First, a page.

How to Properly Mix Fuel for a Weed Eater

A weed eater.
  • 1-2 hours
  • Intermediate
  • 25-40
What You'll Need
Two-cycle weed eater
Measuring container
Gasoline canister

A two-cycle weed eater requires a proper mix of fuel and oil. The oil in the gasoline is the only lubrication the crankcase receives. If you don’t put in enough oil, the engine will overheat, causing it to seize. If you put in too much oil, your engine will smoke, which will gum up the muffler. A two-cycle weed eater does not have a separate reservoir for gasoline and oil, so the two must be mixed together. A correct mix of fuel and oil will keep your weed eater running smoothly and prevent engine damage.

What is the Correct Fuel/Oil Mix Ratio?

The fuel-oil mixture ratio depends upon the make and model of your weed eater. Some require a ratio of 32:1, 40:1, even 50:1. Be sure to check your owner’s manual for the proper ratio so you don’t harm the engine.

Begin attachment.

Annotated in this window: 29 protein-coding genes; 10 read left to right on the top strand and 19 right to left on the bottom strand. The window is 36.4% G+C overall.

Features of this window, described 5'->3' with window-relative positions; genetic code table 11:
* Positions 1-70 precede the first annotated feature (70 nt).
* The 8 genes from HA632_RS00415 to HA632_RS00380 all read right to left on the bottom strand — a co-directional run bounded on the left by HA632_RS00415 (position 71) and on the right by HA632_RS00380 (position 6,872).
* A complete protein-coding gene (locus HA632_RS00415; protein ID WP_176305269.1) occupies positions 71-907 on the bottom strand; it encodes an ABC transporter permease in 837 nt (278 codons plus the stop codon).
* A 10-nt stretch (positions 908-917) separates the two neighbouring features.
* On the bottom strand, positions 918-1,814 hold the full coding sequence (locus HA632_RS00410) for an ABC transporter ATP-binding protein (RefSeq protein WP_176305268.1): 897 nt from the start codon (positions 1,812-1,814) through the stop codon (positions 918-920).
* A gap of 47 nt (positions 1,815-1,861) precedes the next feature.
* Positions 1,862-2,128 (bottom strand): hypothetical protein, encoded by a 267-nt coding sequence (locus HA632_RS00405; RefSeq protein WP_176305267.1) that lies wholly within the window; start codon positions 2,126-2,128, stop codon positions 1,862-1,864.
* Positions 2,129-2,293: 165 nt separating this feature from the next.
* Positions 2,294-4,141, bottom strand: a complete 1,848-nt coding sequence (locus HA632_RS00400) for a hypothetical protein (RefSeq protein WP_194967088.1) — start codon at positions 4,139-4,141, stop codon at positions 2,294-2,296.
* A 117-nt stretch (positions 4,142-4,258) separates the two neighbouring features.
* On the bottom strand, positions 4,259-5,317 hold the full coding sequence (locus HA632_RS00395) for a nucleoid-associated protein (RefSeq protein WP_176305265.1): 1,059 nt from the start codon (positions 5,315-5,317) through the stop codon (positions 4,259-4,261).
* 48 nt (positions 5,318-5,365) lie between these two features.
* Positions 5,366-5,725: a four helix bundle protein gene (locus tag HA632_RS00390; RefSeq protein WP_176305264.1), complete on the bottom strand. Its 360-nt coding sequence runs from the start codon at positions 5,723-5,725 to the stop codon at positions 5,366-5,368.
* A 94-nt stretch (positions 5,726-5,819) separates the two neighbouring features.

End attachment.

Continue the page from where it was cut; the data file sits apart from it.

Calculating the Fuel/Oil Mix Ratio

Once you’ve determined the fuel/oil ratio for your weed eater, you can quickly calculate the amount of gasoline you need and the amount of oil you need. For example, if your fuel/oil mix ratio is 40:1, this means you need 40 part gasoline to 1 part oil. One gallon of oil is equal to 128 oz., so for a 40:1 ratio, you would divide 128 oz. by the mix ratio of 40 and see that you need 3.2 ounces of oil:

128/40 = 3.2 oz. of oil

Correct Types of Fuel and Oil to Use

When buying fuel, purchase regular unleaded gasoline and not a diesel fuel. There are alternative fuels on the market, such as ethanol or methanol. These can be used if it is made up of a 10:2 ratio.